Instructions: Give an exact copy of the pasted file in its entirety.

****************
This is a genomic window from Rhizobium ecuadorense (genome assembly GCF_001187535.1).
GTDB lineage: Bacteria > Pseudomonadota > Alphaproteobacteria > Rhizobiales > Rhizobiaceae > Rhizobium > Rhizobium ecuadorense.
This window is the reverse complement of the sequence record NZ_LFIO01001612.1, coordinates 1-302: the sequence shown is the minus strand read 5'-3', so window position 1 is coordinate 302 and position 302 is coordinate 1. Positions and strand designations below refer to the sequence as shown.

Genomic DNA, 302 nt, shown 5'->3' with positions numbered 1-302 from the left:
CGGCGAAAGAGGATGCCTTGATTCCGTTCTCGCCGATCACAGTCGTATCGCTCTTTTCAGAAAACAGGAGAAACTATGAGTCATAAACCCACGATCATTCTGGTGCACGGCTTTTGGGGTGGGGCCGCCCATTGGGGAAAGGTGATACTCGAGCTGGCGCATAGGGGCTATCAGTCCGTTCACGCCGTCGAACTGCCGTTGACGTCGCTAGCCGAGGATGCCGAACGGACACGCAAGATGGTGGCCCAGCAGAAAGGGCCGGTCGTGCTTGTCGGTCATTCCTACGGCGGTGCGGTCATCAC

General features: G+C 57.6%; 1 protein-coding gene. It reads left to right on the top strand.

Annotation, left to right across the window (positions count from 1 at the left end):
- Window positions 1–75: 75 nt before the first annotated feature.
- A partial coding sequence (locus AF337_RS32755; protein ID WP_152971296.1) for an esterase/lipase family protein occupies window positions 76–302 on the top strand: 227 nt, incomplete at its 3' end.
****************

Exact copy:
This is a genomic window from Rhizobium ecuadorense (genome assembly GCF_001187535.1).
GTDB lineage: Bacteria > Pseudomonadota > Alphaproteobacteria > Rhizobiales > Rhizobiaceae > Rhizobium > Rhizobium ecuadorense.
This window is the reverse complement of the sequence record NZ_LFIO01001612.1, coordinates 1-302: the sequence shown is the minus strand read 5'-3', so window position 1 is coordinate 302 and position 302 is coordinate 1. Positions and strand designations below refer to the sequence as shown.

Genomic DNA, 302 nt, shown 5'->3' with positions numbered 1-302 from the left:
CGGCGAAAGAGGATGCCTTGATTCCGTTCTCGCCGATCACAGTCGTATCGCTCTTTTCAGAAAACAGGAGAAACTATGAGTCATAAACCCACGATCATTCTGGTGCACGGCTTTTGGGGTGGGGCCGCCCATTGGGGAAAGGTGATACTCGAGCTGGCGCATAGGGGCTATCAGTCCGTTCACGCCGTCGAACTGCCGTTGACGTCGCTAGCCGAGGATGCCGAACGGACACGCAAGATGGTGGCCCAGCAGAAAGGGCCGGTCGTGCTTGTCGGTCATTCCTACGGCGGTGCGGTCATCAC

General features: G+C 57.6%; 1 protein-coding gene. It reads left to right on the top strand.

Annotation, left to right across the window (positions count from 1 at the left end):
- Window positions 1–75: 75 nt before the first annotated feature.
- A partial coding sequence (locus AF337_RS32755; protein ID WP_152971296.1) for an esterase/lipase family protein occupies window positions 76–302 on the top strand: 227 nt, incomplete at its 3' end.